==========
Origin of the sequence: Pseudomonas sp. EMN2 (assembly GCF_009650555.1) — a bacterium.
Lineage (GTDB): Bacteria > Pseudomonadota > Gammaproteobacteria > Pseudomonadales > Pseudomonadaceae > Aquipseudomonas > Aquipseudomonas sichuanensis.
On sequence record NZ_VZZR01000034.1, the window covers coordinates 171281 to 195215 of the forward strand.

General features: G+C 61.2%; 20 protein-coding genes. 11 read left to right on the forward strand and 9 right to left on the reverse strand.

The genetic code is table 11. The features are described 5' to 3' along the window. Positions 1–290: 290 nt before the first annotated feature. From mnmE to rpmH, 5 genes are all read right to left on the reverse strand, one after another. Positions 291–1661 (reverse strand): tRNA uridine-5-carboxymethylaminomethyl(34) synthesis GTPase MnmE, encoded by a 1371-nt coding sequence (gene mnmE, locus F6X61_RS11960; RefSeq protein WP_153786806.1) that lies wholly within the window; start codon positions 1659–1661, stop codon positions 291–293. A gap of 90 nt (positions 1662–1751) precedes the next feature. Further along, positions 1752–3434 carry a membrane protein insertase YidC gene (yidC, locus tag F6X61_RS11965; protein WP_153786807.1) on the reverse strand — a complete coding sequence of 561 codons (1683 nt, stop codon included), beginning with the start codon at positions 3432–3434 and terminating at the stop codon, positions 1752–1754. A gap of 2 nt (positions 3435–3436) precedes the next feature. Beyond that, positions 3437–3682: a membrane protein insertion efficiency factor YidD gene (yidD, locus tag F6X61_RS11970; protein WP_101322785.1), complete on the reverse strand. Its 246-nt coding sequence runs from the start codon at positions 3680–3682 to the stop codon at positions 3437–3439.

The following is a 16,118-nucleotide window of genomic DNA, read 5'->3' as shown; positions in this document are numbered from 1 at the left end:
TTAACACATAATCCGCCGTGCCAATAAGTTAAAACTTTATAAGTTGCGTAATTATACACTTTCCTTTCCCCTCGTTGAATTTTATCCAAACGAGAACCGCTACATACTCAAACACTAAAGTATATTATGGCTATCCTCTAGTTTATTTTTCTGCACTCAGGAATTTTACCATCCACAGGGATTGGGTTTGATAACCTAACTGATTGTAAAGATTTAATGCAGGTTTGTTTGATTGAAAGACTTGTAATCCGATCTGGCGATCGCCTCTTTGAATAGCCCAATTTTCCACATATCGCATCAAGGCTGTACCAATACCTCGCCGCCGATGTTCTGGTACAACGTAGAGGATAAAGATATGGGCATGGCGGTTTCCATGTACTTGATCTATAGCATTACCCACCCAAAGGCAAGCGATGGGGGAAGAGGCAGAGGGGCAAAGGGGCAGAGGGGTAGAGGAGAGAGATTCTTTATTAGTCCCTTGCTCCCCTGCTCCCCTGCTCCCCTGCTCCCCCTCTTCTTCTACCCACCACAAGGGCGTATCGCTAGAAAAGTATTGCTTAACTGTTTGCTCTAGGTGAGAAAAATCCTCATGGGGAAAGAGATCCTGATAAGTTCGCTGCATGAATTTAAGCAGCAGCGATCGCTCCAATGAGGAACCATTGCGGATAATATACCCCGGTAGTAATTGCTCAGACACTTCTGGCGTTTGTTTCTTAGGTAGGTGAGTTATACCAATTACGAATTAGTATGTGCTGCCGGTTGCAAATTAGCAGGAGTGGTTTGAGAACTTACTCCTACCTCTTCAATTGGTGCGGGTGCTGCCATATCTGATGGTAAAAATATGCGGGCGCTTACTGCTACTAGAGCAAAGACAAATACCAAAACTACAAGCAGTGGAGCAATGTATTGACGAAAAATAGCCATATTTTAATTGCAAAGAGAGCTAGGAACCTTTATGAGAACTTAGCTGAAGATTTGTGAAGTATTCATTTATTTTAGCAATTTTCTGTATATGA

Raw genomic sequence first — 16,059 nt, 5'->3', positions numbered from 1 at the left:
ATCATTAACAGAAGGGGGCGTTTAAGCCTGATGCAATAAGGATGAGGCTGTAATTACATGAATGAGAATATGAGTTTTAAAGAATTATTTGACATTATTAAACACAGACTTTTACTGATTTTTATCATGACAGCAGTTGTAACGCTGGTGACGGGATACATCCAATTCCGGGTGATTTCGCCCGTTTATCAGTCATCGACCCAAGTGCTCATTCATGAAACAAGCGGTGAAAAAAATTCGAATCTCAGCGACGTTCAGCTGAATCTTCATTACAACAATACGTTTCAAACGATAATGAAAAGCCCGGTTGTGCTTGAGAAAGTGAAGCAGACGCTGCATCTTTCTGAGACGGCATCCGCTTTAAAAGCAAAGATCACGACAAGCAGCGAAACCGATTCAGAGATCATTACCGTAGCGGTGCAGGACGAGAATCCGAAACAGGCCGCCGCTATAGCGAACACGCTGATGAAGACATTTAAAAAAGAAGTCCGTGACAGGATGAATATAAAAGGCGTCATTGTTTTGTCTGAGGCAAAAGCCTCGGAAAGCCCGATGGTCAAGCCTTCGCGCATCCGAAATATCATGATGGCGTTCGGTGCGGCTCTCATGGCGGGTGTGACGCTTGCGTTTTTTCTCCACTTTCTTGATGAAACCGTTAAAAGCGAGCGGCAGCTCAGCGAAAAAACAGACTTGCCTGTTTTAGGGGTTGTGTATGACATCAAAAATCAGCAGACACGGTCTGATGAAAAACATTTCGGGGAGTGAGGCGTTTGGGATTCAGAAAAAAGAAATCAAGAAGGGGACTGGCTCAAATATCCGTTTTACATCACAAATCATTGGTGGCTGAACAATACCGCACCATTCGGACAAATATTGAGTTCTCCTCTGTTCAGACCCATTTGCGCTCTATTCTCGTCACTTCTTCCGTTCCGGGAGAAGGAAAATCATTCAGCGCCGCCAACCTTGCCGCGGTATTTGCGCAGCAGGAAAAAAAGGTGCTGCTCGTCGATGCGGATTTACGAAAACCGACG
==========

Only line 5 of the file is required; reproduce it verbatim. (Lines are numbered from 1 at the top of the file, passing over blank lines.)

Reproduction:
The genetic code is table 11. The features are described 5' to 3' along the window. Positions 1–290: 290 nt before the first annotated feature. From mnmE to rpmH, 5 genes are all read right to left on the reverse strand, one after another. Positions 291–1661 (reverse strand): tRNA uridine-5-carboxymethylaminomethyl(34) synthesis GTPase MnmE, encoded by a 1371-nt coding sequence (gene mnmE, locus F6X61_RS11960; RefSeq protein WP_153786806.1) that lies wholly within the window; start codon positions 1659–1661, stop codon positions 291–293. A gap of 90 nt (positions 1662–1751) precedes the next feature. Further along, positions 1752–3434 carry a membrane protein insertase YidC gene (yidC, locus tag F6X61_RS11965; protein WP_153786807.1) on the reverse strand — a complete coding sequence of 561 codons (1683 nt, stop codon included), beginning with the start codon at positions 3432–3434 and terminating at the stop codon, positions 1752–1754. A gap of 2 nt (positions 3435–3436) precedes the next feature. Beyond that, positions 3437–3682: a membrane protein insertion efficiency factor YidD gene (yidD, locus tag F6X61_RS11970; protein WP_101322785.1), complete on the reverse strand. Its 246-nt coding sequence runs from the start codon at positions 3680–3682 to the stop codon at positions 3437–3439.